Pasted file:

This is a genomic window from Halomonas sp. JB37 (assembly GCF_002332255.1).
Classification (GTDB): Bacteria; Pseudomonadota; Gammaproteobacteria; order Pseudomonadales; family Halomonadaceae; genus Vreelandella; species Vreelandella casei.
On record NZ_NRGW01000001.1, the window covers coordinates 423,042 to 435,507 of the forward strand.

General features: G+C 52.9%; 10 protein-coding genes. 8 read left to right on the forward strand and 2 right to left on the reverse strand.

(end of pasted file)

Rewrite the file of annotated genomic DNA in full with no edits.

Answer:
This is a genomic window from Halomonas sp. JB37 (assembly GCF_002332255.1).
Classification (GTDB): Bacteria; Pseudomonadota; Gammaproteobacteria; order Pseudomonadales; family Halomonadaceae; genus Vreelandella; species Vreelandella casei.
On record NZ_NRGW01000001.1, the window covers coordinates 423,042 to 435,507 of the forward strand.

General features: G+C 52.9%; 10 protein-coding genes. 8 read left to right on the forward strand and 2 right to left on the reverse strand.